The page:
You may have heard about a brown powder – sold as MDMA, that has been linked to some hospitalizations recently (more info on the High Alert website).
The NZ Drug Foundation is running a drug checking clinic on Friday 10th June 3pm – 7pm so people who are concerned can get their drugs checked. If you can’t get to a drug checking clinic, here’s some tips if you're considering using drugs sold as MDMA right now:
- Consider holding off on taking it until you can get it checked.
- Swallow it in a cap or mix it in a non-alcoholic drink – this will mean that the effects hit you slower and there’s more time to get medical help if needed.
- Avoid mixing with other substances, especially other stimulants (e.g. energy drinks, amphetamines, alcohol, and anxiety/depression medications). The hospitalizations look like they were caused by a strong stimulant and mixing two stimulants together can raise your risk of health complications.
- Avoid using alone. Have a buddy who can help if things go wrong.
- Take less than you usually would to check how it affects you.
- Avoid redosing (taking more) or allow more time in between.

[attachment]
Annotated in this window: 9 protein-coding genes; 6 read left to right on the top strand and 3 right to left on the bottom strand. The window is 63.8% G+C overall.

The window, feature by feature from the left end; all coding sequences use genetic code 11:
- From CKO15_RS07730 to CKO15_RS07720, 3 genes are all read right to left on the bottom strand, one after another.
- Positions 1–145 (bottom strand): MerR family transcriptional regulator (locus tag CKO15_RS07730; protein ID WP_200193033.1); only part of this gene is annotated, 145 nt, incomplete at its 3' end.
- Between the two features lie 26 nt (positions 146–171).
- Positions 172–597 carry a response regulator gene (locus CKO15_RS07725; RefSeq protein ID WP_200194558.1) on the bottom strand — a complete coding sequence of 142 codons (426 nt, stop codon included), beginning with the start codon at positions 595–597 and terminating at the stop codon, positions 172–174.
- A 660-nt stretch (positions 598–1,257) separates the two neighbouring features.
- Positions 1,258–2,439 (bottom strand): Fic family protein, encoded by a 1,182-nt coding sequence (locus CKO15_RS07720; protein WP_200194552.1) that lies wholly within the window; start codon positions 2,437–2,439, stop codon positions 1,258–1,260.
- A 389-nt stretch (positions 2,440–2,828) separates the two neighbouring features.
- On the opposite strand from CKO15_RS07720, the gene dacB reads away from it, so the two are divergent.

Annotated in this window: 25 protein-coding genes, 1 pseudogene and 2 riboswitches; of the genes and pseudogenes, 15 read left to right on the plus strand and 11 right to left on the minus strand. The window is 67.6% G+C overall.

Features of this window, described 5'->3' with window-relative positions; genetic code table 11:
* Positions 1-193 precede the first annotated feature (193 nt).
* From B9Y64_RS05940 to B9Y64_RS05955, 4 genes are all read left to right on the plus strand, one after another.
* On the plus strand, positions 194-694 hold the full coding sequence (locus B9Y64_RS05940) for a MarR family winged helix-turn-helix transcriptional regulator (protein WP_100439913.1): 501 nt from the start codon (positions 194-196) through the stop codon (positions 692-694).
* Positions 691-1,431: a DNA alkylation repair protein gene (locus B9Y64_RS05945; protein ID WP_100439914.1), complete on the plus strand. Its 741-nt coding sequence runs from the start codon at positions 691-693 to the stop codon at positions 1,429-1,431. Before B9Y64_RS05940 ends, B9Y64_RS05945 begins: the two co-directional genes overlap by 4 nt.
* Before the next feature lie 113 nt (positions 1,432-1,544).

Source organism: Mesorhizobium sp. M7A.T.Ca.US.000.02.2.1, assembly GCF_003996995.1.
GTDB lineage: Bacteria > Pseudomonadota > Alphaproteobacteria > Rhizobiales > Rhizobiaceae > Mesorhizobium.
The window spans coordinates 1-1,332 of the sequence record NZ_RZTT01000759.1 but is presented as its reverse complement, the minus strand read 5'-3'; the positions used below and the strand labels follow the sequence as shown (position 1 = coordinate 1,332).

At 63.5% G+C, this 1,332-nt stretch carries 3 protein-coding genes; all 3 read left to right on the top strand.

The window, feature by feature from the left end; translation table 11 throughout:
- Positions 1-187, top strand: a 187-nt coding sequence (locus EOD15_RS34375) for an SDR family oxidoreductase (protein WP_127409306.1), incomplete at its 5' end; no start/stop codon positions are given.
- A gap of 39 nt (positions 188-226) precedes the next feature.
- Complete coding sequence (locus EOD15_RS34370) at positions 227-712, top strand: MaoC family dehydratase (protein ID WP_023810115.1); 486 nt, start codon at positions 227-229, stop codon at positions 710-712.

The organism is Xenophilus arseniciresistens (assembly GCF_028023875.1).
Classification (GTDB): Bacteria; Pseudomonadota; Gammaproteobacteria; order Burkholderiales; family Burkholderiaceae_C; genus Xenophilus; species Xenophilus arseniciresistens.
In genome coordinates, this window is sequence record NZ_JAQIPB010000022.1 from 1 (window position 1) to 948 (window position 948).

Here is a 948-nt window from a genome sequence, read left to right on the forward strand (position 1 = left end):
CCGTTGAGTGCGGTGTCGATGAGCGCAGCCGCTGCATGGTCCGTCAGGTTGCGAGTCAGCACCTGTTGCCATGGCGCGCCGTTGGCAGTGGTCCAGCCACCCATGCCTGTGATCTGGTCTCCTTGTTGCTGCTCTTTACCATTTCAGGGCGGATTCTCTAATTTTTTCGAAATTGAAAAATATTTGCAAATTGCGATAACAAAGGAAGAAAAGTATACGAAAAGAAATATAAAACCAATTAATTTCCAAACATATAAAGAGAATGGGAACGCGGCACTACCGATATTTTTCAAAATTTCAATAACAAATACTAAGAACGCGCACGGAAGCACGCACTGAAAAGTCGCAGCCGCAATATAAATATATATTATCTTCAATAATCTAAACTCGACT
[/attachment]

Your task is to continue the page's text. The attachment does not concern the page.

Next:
- Seek immediate medical attention if you or someone else has a racing heart or other unusual symptoms after taking this substance.
In general, if you’ve got a drug and you can’t get it tested, go slow and get help if you’re having a bad reaction – you won’t get in trouble for calling an ambulance. You deserve medical support just like everyone else.
Over Matariki weekend 2022, fentanyl was detected in a white powder sold as cocaine and meth that has led to the hospitalisation of 12 people.
Fentanyl is a drug that is often used medically to relieve pain. Only extremely small doses are needed to have an effect and a few micrograms extra can cause an overdose. This is why, if you’re not expecting fentanyl, you might unexpectedly overdose.